I was not at all surprised that the tone of the show reflected a prevailing, universal attitude which suggests there is some mysterious secret that makes a marriage work. Oprah herself, visibly touched by each couple’s story, offered words such as “fate”, “destiny” and the “power of love” as reasons for the longevity of some of these relationships.

The program showcased four different couples with the hope of gaining some insight on why their marriage was successful. Here is a link to the program which aired on November 14th. The Oprah Winfrey Show.

Two couples stood out the most to me. For the last 27 years of their nearly forty years of married life, Patricia and Alton have written each other a love letter everyday! Pretty amazing! With that kind of heartfelt communication going on everyday, how can they not build a great marriage? (Please see tip #2 in our Surviving the 5-10 Marriage Struggle article)

Perhaps the couple that offered the most telling insight into what makes a successful marriage was NBA basketball star Grant Hill and his wife Tamia. After they both shared testimony of the many challenging struggles they have endured, Grant poignantly stated, “ everyone knows that marriage is hard work,” confirming that great marriages are built. Successful marriages are not the product of fate or destiny but the by-product of dedication and commitment.

Keep working hard and you can build a great marriage!

The Encouraging Word with Karen Bonasso

November 14th, 2007


The other day I went to a Shakespeare Play performed by the LA
Shakespeare Co. It had an Ensemble Cast of about 15 people, which
made it very enjoyable to watch. There wasn’t much to the stage, nor
to the small room that held the stage. There wasn’t even a set, just a
few props. The costumes were simply well picked, contemporary clothes.
All of these factors together made it a unique experience. Unique
experiences always make me think and pray!

An Ensemble Cast, simply stated, means that every performer in the
cast has the talent to play the principal character. Because the
actors were professionals each played their own part, whether small or
large, with great skill and passion. It was marvelous to watch even
the smallest line and part to be brought to the stage with such life.
The strengths that each actor brought to the scene filled the stage
with energy. The performers themselves became the set!

It took a lot of preparation time to bring such an Ensemble together.
With everyone so creative, the Director, I’m sure, would have to make
the final decision among several great ideas being offered. But the
Director of an Ensemble Cast would have to be very unique himself. He
would have to allow for the full expression of each player, yet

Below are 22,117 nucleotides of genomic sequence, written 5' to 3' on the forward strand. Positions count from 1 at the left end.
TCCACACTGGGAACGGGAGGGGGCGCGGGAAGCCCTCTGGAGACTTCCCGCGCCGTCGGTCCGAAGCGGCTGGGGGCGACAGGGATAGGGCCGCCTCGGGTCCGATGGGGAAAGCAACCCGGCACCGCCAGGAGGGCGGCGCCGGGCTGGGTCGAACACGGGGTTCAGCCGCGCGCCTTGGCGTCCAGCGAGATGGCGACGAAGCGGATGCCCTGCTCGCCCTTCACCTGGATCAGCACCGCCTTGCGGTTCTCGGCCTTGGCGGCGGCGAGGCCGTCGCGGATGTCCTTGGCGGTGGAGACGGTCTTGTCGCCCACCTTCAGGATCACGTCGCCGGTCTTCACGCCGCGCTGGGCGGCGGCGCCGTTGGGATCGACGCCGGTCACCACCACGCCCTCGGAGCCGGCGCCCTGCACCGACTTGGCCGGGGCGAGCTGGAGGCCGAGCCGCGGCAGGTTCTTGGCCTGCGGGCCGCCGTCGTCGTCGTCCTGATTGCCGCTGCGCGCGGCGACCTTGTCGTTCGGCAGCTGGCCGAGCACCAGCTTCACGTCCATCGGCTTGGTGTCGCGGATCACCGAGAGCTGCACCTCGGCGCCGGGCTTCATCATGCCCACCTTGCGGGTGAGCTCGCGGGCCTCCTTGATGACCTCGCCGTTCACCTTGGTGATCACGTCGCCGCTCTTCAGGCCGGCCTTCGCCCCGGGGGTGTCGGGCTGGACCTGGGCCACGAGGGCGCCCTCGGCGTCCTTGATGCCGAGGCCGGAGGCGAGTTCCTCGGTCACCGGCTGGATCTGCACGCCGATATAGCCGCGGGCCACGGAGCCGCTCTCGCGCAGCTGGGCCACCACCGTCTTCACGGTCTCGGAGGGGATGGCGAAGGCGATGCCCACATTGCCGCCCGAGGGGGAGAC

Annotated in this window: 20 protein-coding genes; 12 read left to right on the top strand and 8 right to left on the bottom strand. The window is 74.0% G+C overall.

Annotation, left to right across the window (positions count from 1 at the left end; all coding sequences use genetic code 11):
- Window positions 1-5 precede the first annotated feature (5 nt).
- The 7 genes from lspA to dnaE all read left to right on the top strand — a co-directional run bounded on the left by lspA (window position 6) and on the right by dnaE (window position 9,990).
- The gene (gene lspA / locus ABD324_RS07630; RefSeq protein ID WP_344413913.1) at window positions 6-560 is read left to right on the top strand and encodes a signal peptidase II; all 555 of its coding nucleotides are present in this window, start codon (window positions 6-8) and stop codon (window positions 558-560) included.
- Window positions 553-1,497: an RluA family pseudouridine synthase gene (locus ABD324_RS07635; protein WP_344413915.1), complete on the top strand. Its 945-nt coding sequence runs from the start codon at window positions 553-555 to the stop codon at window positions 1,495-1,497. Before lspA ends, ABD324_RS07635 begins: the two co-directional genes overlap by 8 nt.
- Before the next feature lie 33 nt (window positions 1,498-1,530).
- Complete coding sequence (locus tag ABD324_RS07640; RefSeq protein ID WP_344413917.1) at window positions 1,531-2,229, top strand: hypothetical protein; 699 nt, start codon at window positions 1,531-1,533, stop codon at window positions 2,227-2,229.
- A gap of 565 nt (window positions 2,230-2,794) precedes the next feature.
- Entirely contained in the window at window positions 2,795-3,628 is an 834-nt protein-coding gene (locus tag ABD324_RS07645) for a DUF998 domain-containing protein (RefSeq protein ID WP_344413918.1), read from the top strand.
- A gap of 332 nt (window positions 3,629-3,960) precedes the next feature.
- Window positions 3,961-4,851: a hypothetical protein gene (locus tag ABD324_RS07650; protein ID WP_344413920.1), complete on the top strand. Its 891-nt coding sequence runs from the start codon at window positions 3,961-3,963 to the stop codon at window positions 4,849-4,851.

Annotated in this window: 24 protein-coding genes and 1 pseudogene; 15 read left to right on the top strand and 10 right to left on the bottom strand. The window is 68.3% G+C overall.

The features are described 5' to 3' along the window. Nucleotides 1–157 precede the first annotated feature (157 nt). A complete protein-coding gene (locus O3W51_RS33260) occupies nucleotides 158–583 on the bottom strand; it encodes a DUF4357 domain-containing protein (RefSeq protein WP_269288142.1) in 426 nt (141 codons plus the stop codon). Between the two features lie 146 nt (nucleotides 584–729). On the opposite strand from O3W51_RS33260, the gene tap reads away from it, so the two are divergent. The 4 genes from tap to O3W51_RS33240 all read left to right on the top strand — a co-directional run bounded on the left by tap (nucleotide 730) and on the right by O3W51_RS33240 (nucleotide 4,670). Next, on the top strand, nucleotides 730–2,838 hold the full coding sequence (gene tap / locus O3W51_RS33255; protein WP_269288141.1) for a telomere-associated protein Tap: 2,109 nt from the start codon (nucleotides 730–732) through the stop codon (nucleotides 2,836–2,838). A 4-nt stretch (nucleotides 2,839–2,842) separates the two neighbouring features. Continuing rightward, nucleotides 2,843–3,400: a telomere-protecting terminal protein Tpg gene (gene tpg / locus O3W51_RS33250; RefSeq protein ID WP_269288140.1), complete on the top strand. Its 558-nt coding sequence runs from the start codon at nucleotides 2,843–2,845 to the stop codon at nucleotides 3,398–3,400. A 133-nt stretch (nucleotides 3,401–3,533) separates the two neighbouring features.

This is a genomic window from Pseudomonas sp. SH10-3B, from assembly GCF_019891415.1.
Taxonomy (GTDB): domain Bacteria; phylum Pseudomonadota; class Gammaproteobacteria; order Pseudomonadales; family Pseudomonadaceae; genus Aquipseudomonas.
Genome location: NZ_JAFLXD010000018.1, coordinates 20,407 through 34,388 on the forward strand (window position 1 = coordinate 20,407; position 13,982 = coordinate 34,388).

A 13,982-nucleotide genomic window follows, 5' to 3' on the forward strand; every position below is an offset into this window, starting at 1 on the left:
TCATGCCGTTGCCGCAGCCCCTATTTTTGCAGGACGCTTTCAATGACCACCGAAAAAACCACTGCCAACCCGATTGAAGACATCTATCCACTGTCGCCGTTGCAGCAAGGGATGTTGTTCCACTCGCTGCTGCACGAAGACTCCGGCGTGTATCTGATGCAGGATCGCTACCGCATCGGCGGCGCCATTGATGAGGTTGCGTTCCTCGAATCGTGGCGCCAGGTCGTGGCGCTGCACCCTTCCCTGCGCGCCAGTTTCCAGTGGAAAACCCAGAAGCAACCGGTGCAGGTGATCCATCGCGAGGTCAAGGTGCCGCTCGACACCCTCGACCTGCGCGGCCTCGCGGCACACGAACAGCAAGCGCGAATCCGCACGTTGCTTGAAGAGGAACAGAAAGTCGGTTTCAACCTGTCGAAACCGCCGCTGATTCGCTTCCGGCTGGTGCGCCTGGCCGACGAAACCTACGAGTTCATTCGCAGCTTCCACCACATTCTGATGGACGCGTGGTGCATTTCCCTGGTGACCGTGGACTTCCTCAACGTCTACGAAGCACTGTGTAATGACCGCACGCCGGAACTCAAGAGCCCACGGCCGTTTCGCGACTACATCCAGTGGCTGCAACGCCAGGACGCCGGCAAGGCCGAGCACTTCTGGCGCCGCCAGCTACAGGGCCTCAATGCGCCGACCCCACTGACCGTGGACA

harness it in such a way that a cohesive unit would form and the play
performed well. Since I have a close relationship with one of the cast
members, I am also aware that the performance grows and changes each
time. The Director has to give his critique after each of the
performances to make sure that, in the midst of the freedom of
expression he allows the actors, the integrity of the initial vision
of the production is not compromised. It is at once consistent and

I can remember every actor and actress and appreciate what he or she
brought to the stage. The play would have been very different if just
one of them were missing.

This wonderful experience made me think of 1 Corinthians 12 in the
Bible. This is the Scripture where Paul is explaining to the
Corinthians how important each person is and how important the gifting
of God that each person brings is to the proper working of the Church.
If the Church could work with the attitude of an Ensemble Cast how
amazing it would be! And what a delight, I’m sure, to the Lord who

” …the (Holy) Spirit…distributing (gifts and ‘parts’) to each
one individually just as He wills. For even as the body is one and yet
has many members, and all the members of the body, though they are
many, are one body… for the body is not one member, but many… now God
has placed the members, each one of them, in the body, just as He
desired… if they were all one member where would the body be? ” 1
Corin 12: 18-19

Note to Phil Bonasso: Thank you for the joy of waking up to a man
excited to see me every morning.

Build a Great Marriage

November 2nd, 2007

Can the “Time-Out” Principle help your relationship?

In my research, I have come across marriage advice columnists who recommend using the child raising principle called the “Time Out” in the marriage relationship. For those of you not familiar with this child training technique it is defined by the people at Dr. as time away from your attention.
When a child is demonstrating bad behavior, the parent separates from the child by calling a time-out and by usually placing the child in his or her room for several minutes.

When it comes to marital disagreements and conflict, some marriage and relationship counselors recommend that this separation principle be applied in the heat of an intense argument with one of the marriage partners calling a time-out. The couple then separates in order to cool down and then re-visit the dialogue at a calmer time.

Although I am not sure how effective this technique is when it comes to child training, I do see this process as helpful when it comes to resolving the relational conflicts between two adults in married life. The time-out can be a tremendous help in stopping the escalating of anger and hostility when a couple is having a meltdown… much like a fire extinguisher. But just like a fire extinguisher is only used in an emergency situation, the negative circumstances surrounding a marriage conflict that requires a time-out should be few and far between.

Generally speaking, the most intense conflicts in the marriage relationship revolve around several very sensitive areas. These areas are called tension points or “Hot Spots”. When entering into a conversation with your mate that touches upon the normal tension points or hot spots in married life the situation is ripe for a painful conflict. (Please see article on The Five Hot Spots or Tension Points in The Marriage Relationship) Here are 6 practical tips to help navigate your relationship through these sensitive areas and avoid a meltdown: